Study One Third Of Americans Utilize Library Computers

03.26.10 | FL News Team

Adding computers to public libraries has transformed the community resource into a "critical digital hub." That's the conclusion of a newly released study from the University of Washington and the Bill and Melinda Gates Foundation. The study says about 77 million people nationwide, a third of adult Americans, make use of computers in public libraries. The public computers are used by many as a social connection with 60-percent of library patrons using the machines to stay in touch with family and friends. Education is second with 42-percent of library computer users doing research for education or to help them achieve educational goals.

 Among the teen set, 42-percent of those aged 14-to-18 say they use library computers to do schoolwork. Thirty-million-people nationwide used public computers for employment or career purposes. Seventy-six-percent use them to search for jobs, more than half say they've submitted an application online and 46-percent used library computers to spiff up their own resumes. Rounding out the top five uses of library computers are health and wellness and government or legal.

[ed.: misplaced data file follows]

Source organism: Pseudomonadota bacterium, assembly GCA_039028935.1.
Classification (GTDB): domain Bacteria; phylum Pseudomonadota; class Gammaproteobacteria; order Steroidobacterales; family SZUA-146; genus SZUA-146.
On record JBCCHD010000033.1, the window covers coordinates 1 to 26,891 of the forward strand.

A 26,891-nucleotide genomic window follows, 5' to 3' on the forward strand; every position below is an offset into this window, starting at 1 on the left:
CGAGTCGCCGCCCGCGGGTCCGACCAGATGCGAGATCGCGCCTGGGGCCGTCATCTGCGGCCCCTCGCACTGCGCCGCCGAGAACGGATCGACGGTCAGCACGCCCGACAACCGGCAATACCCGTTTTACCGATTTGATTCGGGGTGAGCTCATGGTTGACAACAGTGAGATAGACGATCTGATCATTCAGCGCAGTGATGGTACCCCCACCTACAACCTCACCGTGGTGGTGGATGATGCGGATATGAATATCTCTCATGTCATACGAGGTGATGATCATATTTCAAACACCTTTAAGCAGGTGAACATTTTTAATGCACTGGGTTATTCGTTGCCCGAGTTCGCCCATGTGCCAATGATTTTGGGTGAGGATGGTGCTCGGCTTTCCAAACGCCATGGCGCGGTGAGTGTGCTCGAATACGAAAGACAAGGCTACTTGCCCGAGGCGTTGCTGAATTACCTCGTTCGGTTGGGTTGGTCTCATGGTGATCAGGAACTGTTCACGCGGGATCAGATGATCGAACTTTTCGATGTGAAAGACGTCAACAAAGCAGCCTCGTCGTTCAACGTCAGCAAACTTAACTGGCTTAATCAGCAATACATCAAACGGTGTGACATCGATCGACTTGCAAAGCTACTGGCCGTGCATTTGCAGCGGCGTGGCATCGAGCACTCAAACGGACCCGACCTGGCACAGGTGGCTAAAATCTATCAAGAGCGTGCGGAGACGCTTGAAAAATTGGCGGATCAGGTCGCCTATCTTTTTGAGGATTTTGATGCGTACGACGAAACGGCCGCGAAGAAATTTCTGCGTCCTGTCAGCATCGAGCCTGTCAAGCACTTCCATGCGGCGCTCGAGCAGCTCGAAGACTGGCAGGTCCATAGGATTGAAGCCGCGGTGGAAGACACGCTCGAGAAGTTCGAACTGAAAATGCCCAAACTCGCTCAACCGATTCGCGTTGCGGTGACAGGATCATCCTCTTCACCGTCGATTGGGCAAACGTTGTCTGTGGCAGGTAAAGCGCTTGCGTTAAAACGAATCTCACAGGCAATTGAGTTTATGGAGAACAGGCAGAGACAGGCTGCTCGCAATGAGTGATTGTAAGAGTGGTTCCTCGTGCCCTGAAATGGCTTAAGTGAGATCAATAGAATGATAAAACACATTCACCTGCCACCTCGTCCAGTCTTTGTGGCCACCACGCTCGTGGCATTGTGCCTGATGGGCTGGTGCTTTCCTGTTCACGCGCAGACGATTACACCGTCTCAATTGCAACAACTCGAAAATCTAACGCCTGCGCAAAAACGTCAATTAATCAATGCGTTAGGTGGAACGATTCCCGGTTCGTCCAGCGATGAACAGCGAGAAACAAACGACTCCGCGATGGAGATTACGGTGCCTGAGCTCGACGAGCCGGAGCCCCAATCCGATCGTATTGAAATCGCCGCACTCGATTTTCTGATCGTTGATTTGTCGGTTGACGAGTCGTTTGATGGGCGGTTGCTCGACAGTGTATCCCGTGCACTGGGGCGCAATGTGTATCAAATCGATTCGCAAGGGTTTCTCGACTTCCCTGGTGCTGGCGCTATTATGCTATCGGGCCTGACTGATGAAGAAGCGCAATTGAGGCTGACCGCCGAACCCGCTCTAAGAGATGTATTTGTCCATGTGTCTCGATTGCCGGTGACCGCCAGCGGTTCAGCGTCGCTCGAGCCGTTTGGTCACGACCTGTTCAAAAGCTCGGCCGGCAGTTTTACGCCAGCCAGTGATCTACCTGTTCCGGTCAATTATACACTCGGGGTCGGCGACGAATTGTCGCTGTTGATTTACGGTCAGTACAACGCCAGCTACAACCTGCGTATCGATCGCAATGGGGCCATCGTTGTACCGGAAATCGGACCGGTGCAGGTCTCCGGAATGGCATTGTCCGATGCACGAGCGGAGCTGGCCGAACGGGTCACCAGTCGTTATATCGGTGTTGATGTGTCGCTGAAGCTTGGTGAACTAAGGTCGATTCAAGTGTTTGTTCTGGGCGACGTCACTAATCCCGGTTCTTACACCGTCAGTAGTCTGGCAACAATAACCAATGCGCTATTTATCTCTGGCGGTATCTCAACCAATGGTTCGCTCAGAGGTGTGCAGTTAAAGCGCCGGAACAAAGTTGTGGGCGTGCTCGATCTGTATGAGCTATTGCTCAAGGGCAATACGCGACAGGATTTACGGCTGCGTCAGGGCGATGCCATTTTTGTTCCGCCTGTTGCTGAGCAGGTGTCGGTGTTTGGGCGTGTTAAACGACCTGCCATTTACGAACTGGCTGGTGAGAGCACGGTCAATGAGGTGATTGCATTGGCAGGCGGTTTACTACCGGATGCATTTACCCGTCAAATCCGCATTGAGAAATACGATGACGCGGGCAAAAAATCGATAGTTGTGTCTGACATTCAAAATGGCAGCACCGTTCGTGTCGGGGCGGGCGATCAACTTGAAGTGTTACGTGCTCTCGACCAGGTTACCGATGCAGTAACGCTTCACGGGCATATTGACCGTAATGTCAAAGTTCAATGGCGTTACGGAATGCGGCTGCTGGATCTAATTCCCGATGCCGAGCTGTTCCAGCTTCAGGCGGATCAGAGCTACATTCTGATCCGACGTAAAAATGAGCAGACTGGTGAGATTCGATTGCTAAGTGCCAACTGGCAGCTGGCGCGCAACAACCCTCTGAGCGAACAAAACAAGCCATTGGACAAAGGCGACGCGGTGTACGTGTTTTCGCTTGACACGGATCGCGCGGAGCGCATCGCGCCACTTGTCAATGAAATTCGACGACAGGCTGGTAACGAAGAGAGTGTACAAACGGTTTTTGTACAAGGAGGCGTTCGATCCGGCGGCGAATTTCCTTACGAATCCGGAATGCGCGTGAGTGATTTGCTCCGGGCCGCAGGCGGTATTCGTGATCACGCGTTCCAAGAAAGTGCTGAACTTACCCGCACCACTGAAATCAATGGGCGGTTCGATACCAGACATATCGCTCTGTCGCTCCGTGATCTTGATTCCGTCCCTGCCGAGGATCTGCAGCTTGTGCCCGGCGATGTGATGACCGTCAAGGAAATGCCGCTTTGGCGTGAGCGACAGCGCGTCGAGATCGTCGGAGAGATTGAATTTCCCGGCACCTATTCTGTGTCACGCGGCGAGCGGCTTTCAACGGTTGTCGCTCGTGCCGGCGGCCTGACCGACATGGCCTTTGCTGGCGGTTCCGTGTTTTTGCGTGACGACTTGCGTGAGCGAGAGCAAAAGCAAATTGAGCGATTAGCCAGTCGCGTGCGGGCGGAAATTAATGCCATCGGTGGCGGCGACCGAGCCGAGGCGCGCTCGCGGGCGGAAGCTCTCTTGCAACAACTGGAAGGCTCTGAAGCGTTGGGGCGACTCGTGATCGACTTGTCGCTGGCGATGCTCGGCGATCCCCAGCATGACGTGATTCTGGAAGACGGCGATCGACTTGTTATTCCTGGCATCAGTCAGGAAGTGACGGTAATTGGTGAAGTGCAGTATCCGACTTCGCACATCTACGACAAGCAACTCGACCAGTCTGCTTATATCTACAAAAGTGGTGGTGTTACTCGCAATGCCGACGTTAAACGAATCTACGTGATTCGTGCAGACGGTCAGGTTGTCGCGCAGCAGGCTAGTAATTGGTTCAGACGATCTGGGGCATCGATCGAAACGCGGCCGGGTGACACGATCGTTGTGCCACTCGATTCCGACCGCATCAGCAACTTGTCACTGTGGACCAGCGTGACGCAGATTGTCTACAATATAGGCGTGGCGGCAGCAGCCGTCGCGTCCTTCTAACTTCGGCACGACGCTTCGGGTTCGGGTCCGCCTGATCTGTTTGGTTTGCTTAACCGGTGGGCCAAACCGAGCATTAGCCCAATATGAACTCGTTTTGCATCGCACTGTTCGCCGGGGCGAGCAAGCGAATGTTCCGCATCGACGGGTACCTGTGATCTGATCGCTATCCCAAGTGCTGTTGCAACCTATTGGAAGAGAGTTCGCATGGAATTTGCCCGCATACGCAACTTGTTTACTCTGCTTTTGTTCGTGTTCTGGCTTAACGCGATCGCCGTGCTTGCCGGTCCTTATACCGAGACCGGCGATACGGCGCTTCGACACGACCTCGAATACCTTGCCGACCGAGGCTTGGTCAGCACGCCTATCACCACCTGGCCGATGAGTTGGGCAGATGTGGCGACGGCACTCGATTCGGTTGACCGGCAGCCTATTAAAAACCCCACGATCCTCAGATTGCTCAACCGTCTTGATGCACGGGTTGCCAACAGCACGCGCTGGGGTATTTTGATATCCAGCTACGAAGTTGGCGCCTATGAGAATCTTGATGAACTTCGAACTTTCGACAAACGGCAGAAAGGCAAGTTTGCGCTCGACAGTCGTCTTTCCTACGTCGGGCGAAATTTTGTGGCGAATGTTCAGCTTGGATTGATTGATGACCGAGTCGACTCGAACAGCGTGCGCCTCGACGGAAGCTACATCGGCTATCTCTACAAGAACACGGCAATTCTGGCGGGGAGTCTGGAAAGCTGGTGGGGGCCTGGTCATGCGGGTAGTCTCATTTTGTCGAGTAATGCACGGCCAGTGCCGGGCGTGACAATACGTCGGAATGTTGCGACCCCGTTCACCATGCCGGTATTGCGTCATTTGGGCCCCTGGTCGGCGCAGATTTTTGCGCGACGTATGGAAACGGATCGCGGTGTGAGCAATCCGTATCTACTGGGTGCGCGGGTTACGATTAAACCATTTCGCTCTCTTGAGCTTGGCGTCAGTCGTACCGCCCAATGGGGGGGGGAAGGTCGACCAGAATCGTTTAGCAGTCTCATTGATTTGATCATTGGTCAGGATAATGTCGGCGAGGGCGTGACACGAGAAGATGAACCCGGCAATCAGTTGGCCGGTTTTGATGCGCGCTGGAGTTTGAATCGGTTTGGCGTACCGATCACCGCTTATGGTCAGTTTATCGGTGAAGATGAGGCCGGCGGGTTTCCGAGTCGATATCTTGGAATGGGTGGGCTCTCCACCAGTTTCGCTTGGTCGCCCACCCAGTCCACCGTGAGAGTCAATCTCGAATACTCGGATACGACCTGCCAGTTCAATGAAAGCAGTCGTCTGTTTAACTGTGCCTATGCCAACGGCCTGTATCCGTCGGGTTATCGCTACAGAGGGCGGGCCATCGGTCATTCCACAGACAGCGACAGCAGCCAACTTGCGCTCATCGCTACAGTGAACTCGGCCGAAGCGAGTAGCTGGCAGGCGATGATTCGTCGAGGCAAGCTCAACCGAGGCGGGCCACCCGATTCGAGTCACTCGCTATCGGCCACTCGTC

The Washington University study says libraries have become a silent partner in workforce development, educational achievement, health information delivery and bringing government services to citizens. The report recommends state and local governments make sure libraries are included in any broadband deployment strategies. The study was based on nearly 50-thousand surveys from patrons of more than 400 public libraries nationwide. The entire study titled "Opportunity for All: How the American Public Benefits from Internet Access at U.S. Libraries" is available at the Gates Foundation website,